LbL deposition of polyelectrolyte multilayers is a universal approach to designing interfaces with unique properties. Its impact is not limited by enhancement of ion fluxes described above. Different effects may be achieved by polyelectrolytes of different nature. Recent progress in science provides an understanding of polyelectrolyte complexation principles. Despite the apparent simplicity of the assembly procedure, the processes occurring in the multilayers are incredibly complex. Polyelectrolyte layers in multilayered structures are not perfectly stratified, and polymer chains of polycations and polyanions are significantly interpenetrated (Schönhoff, 2003). Much attention is drawn to the dynamics and internal structure of polyelectrolyte multilayers and studying of internal diffusion (Fares and Schlenoff, 2017; Selin et al., 2017). Various parameters such as ionic strength (Steitz et al., 2000), charge density (Steitz et al., 2001), pH, and temperature (Karg et al., 2008) influence the internal structure of polyelectrolyte film. Several models of diffusion in ultrathin polyelectrolyte films were suggested (Klitzing and Möhwald, 1996; Farhat and Schlenoff, 2001). Three different modes of interaction of polyelectrolyte multilayers and small ionic species were observed—permeability, non-permeability, and ions accumulation. It was also found that the permeability of polyelectrolyte membranes depends mostly on film composition rather than its thickness (Hoshi et al., 2003). The outermost layer of polyelectrolyte LbL assembly carry out excess non-compensated charge and plays a crucial role in permeability properties blocking penetration of similarly charged small species (Rmaile et al., 2003). Fu et al. (2017) demonstrated that pairs of weak polyelectrolytes tend to transport small molecules or ions more, whereas multilayers assembled from strong polyelectrolytes are less permeable. Kelly et al. (2018) demonstrated that ion flux through the membrane is significantly affected by the stoichiometry of the polyelectrolyte multilayer. An excess of some component, polycation, or polyanion, changes diffusion and permeability of ions through the polyelectrolyte multilayer. Ion transportation through polyelectrolyte multilayers can be described similarly to solid matter permeability. Thus, the action of surrounding polyelectrolyte chains affects diffusion through polyelectrolyte assemblies significantly and diffusion is thermoactivated (Spruijt et al., 2008). Internal interfaces predetermine the properties of polyelectrolyte multilayers, and one should therefore keep in mind the composition and structure of the multilayer, the internal layer chemistry, and interactions between components when designing functional polyelectrolyte multilayers (Brezhneva et al., 2019). The means of changing the permeability of polymer layers mentioned above have already found extensive use in the development of semipermeable separating membranes and electrochemical sensors with improved selectivity, sensitivity, and response time.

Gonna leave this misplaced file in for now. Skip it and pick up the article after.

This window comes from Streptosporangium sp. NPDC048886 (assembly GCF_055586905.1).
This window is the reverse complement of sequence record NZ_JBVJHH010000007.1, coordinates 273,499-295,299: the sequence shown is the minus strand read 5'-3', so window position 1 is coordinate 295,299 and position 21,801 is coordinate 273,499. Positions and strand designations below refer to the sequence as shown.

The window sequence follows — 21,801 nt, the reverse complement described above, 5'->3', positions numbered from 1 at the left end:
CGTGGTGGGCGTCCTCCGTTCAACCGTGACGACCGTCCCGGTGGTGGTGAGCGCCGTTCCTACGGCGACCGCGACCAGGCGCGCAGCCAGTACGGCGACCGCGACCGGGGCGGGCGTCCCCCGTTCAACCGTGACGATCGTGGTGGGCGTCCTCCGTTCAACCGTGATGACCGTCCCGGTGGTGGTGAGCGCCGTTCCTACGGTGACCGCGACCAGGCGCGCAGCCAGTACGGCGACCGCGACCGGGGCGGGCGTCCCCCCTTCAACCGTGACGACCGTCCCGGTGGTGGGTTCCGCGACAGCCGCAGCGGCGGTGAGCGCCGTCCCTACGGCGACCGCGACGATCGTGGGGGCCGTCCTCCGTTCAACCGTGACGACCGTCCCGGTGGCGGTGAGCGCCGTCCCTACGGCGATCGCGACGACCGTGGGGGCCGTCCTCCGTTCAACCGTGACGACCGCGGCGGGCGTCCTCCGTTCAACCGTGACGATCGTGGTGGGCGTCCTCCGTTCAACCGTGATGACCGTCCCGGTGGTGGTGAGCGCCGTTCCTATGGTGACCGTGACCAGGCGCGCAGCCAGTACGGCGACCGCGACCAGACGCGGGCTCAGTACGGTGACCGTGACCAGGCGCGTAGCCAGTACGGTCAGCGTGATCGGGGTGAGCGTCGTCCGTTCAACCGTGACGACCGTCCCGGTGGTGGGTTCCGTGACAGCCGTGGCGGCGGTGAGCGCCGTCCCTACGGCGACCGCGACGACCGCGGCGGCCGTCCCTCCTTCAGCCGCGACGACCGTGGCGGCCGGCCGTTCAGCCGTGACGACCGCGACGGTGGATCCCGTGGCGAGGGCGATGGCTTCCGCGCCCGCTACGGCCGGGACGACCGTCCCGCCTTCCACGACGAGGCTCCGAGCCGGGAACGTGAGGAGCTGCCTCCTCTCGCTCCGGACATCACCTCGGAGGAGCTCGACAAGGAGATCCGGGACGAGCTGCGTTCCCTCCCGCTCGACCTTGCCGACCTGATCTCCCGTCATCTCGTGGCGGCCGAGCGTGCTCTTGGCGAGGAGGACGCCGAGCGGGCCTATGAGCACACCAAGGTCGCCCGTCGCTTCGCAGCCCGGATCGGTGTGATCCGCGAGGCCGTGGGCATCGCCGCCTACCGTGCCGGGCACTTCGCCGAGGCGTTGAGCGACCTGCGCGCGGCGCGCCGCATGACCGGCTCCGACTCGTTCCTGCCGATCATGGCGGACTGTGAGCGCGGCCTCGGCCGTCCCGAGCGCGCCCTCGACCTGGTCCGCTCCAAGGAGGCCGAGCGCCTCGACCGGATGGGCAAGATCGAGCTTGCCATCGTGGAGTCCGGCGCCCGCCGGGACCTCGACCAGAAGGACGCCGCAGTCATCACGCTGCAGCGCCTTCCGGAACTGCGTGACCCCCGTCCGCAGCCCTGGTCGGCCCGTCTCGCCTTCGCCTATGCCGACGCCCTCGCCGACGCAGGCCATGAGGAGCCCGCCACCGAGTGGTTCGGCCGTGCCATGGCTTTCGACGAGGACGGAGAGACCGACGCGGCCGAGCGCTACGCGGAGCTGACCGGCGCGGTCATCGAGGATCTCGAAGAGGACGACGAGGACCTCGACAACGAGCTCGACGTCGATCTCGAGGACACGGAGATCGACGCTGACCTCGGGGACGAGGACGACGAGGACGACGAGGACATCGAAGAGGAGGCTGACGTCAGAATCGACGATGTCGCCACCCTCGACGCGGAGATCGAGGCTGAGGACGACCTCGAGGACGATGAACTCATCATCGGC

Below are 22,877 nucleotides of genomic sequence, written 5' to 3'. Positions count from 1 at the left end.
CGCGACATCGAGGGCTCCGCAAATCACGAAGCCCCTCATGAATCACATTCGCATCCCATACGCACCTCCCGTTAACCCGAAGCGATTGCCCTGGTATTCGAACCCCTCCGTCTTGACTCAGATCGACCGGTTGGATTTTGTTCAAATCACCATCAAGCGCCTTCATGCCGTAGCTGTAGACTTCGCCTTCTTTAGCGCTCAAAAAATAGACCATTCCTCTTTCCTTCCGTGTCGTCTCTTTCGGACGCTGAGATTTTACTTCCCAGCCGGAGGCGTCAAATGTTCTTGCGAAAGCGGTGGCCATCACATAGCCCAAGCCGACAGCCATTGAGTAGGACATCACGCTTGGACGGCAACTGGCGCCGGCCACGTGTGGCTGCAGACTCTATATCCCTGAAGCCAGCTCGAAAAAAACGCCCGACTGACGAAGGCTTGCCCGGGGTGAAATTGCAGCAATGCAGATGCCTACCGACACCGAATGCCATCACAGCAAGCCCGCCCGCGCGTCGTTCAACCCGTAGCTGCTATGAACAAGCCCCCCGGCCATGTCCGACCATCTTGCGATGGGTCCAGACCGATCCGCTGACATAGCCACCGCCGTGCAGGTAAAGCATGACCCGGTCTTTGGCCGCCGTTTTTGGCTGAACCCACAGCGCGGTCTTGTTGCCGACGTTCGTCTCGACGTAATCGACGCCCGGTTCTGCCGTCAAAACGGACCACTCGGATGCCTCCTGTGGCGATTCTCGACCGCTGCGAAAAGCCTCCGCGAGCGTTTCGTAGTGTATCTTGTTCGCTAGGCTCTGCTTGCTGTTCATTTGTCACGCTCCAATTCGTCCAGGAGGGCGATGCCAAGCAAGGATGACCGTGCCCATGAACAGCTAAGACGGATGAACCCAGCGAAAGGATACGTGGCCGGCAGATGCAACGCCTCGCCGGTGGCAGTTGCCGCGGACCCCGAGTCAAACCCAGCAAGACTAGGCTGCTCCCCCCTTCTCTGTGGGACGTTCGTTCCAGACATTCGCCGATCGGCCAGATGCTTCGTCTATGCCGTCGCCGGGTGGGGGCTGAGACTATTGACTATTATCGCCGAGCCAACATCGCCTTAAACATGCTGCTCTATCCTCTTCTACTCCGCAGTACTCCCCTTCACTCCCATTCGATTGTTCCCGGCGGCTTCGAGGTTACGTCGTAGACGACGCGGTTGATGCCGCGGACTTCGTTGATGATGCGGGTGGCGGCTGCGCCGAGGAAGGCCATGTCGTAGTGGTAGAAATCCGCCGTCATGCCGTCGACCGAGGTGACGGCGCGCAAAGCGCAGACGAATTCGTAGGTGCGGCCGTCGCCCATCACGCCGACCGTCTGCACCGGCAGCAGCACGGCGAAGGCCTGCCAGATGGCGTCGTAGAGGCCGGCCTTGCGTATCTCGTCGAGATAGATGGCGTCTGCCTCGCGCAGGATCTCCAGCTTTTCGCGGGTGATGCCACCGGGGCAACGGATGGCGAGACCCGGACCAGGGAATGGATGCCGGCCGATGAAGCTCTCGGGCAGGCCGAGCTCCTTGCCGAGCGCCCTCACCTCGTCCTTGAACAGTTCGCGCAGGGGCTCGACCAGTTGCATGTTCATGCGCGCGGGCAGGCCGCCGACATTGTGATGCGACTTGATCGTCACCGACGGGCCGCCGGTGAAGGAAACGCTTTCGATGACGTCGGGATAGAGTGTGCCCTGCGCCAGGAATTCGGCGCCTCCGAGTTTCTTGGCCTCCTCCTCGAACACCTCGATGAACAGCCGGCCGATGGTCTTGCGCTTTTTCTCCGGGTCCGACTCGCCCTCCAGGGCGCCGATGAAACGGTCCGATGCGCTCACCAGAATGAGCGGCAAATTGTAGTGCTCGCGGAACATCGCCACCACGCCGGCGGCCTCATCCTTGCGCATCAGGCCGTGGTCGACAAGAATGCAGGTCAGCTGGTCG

Thus, polyelectrolyte multilayers are a powerful instrument for the regulation of ion-fluxes. By varying membrane composition, enhanced ion transport, accumulation, and delayed release can be realized.
pH-wave Propagation as a Basis for Iontronics
Precise control over electrochemically generated ion fluxes open perspectives for flexible and reliable approach for transition from machine way of information processing (via electrons) to biological one (via ions) and developing technologies at the interface between natural and artificial (wearable and implantable devices, for example).
Our interest is focused on information transfer in aqueous solutions and the prospective for communication with living matter. Here, we demonstrate a proof of concept of basic logic operations that use ions as input and/or output signals which allows unequivocal output reading. The system under investigation is presented by an array of gold or platinum electrodes particularly embedded in an epoxy resin and immersed in the electrolyte solution. The simplest model systems containing two electrodes are shown in Figure 2.
Figure 2. (a) Basic AND logic gate and corresponding truth table, (b) system of two WEs embedded in epoxy holder, (c–e) 2D pH-maps via SIET of two input electrodes in hydroquinone solution during polarization of electrodes in different regimes and interpretation in terms of logic gates, positive polarization +V is determined as input “1,” no polarization 0V as input “0,” pH >5.0 is determined as output “0” and pH<5.0 as output “1,” (c) no potential applied, both inputs are “0,” as a result, no pH drop – output “0,” (d) positive potential is applied to the right electrode “1,” left one is not polarized “0,” resulting pH drop localized on right electrode and doesn't propagate to output area “0” (e) positive potential applied to both electrodes “1,” resulting proton wave reaches output area giving output “1”.